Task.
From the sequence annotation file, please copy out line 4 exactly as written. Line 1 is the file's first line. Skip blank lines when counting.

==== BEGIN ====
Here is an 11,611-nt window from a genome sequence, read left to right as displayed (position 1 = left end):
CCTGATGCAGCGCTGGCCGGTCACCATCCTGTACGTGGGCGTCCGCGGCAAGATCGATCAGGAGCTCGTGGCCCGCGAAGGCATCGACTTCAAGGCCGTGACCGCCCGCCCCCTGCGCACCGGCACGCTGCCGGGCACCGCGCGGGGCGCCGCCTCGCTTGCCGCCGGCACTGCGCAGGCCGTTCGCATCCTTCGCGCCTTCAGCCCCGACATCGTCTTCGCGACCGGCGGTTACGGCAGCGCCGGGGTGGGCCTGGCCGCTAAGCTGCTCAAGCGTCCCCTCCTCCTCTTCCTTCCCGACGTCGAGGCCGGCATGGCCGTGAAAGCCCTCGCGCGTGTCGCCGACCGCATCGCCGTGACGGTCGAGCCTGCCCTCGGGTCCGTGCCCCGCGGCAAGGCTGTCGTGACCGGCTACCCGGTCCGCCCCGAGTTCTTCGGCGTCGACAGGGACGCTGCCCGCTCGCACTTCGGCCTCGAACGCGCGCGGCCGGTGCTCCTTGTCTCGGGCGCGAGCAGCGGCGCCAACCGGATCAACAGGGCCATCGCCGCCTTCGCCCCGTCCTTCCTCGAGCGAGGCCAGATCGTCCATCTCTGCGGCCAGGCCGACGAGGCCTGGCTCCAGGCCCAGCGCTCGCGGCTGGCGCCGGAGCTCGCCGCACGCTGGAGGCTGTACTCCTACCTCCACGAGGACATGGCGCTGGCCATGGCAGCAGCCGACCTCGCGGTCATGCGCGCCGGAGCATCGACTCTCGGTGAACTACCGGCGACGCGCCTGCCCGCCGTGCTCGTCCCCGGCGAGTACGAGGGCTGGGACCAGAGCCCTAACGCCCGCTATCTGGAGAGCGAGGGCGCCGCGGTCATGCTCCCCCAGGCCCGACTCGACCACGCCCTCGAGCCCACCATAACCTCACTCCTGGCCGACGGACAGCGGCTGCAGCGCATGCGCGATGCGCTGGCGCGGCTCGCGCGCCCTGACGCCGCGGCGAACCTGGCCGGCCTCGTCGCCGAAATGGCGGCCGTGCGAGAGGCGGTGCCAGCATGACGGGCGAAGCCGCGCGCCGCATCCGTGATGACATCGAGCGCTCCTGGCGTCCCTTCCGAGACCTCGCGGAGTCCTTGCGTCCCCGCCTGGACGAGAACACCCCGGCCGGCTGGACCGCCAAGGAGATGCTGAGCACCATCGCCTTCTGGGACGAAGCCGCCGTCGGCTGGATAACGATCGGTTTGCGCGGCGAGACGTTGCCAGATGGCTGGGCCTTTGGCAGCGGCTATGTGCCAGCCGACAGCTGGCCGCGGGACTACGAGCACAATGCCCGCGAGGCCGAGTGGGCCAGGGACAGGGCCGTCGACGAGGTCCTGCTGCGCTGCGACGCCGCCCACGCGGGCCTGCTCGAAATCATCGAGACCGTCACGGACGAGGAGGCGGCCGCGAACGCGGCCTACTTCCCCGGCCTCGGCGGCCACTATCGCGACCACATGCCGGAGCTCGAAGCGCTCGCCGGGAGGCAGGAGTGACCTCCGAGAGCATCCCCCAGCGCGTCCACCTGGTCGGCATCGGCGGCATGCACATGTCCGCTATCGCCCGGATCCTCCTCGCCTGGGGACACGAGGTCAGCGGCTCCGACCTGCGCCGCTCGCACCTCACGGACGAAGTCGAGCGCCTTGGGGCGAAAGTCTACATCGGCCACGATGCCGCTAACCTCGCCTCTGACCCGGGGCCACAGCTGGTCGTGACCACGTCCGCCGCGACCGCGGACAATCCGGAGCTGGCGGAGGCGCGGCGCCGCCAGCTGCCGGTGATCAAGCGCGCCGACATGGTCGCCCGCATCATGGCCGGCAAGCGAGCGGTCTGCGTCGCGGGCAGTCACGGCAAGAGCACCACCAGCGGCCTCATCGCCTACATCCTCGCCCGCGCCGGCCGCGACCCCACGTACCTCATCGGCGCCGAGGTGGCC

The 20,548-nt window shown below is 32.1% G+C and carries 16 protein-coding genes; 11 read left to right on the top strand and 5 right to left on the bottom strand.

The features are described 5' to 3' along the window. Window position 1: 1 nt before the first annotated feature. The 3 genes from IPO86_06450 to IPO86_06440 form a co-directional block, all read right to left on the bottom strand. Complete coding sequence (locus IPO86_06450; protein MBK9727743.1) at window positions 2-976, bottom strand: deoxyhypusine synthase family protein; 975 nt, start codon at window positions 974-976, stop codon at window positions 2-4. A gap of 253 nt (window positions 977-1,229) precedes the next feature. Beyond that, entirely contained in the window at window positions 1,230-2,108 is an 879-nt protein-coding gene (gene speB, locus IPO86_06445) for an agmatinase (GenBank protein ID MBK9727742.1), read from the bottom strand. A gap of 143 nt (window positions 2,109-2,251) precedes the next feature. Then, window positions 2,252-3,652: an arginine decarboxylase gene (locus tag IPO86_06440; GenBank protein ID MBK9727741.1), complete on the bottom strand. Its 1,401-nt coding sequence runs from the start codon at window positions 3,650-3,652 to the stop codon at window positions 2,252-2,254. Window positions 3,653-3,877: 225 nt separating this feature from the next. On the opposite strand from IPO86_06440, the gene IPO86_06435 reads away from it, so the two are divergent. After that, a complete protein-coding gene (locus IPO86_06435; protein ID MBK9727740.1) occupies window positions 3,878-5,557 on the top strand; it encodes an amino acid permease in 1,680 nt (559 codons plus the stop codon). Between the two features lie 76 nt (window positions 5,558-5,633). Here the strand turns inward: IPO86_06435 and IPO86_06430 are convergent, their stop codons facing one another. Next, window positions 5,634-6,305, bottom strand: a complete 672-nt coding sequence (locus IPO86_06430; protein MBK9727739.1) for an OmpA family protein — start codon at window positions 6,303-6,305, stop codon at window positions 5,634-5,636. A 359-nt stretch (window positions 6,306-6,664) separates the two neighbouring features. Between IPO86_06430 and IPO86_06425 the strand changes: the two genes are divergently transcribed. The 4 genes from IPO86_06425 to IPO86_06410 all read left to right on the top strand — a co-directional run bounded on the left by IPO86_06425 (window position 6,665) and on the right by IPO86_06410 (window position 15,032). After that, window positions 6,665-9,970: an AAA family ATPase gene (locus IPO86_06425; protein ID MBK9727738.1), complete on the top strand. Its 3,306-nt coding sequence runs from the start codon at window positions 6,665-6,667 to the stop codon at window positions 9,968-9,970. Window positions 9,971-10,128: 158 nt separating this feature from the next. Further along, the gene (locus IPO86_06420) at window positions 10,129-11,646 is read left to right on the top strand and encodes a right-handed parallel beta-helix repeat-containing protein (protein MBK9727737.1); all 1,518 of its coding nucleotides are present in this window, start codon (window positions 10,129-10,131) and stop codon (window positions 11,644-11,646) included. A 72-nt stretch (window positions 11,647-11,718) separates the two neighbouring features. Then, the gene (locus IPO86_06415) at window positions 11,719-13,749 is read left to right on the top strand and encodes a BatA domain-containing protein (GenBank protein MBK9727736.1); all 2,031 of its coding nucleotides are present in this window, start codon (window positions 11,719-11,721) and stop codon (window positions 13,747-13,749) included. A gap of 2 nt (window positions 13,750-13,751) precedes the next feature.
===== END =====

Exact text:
The features are described 5' to 3' along the window. Window position 1: 1 nt before the first annotated feature. The 3 genes from IPO86_06450 to IPO86_06440 form a co-directional block, all read right to left on the bottom strand. Complete coding sequence (locus IPO86_06450; protein MBK9727743.1) at window positions 2-976, bottom strand: deoxyhypusine synthase family protein; 975 nt, start codon at window positions 974-976, stop codon at window positions 2-4. A gap of 253 nt (window positions 977-1,229) precedes the next feature. Beyond that, entirely contained in the window at window positions 1,230-2,108 is an 879-nt protein-coding gene (gene speB, locus IPO86_06445) for an agmatinase (GenBank protein ID MBK9727742.1), read from the bottom strand. A gap of 143 nt (window positions 2,109-2,251) precedes the next feature. Then, window positions 2,252-3,652: an arginine decarboxylase gene (locus tag IPO86_06440; GenBank protein ID MBK9727741.1), complete on the bottom strand. Its 1,401-nt coding sequence runs from the start codon at window positions 3,650-3,652 to the stop codon at window positions 2,252-2,254. Window positions 3,653-3,877: 225 nt separating this feature from the next. On the opposite strand from IPO86_06440, the gene IPO86_06435 reads away from it, so the two are divergent. After that, a complete protein-coding gene (locus IPO86_06435; protein ID MBK9727740.1) occupies window positions 3,878-5,557 on the top strand; it encodes an amino acid permease in 1,680 nt (559 codons plus the stop codon). Between the two features lie 76 nt (window positions 5,558-5,633). Here the strand turns inward: IPO86_06435 and IPO86_06430 are convergent, their stop codons facing one another. Next, window positions 5,634-6,305, bottom strand: a complete 672-nt coding sequence (locus IPO86_06430; protein MBK9727739.1) for an OmpA family protein — start codon at window positions 6,303-6,305, stop codon at window positions 5,634-5,636. A 359-nt stretch (window positions 6,306-6,664) separates the two neighbouring features. Between IPO86_06430 and IPO86_06425 the strand changes: the two genes are divergently transcribed. The 4 genes from IPO86_06425 to IPO86_06410 all read left to right on the top strand — a co-directional run bounded on the left by IPO86_06425 (window position 6,665) and on the right by IPO86_06410 (window position 15,032). After that, window positions 6,665-9,970: an AAA family ATPase gene (locus IPO86_06425; protein ID MBK9727738.1), complete on the top strand. Its 3,306-nt coding sequence runs from the start codon at window positions 6,665-6,667 to the stop codon at window positions 9,968-9,970. Window positions 9,971-10,128: 158 nt separating this feature from the next. Further along, the gene (locus IPO86_06420) at window positions 10,129-11,646 is read left to right on the top strand and encodes a right-handed parallel beta-helix repeat-containing protein (protein MBK9727737.1); all 1,518 of its coding nucleotides are present in this window, start codon (window positions 10,129-10,131) and stop codon (window positions 11,644-11,646) included. A 72-nt stretch (window positions 11,647-11,718) separates the two neighbouring features. Then, the gene (locus IPO86_06415) at window positions 11,719-13,749 is read left to right on the top strand and encodes a BatA domain-containing protein (GenBank protein MBK9727736.1); all 2,031 of its coding nucleotides are present in this window, start codon (window positions 11,719-11,721) and stop codon (window positions 13,747-13,749) included. A gap of 2 nt (window positions 13,750-13,751) precedes the next feature.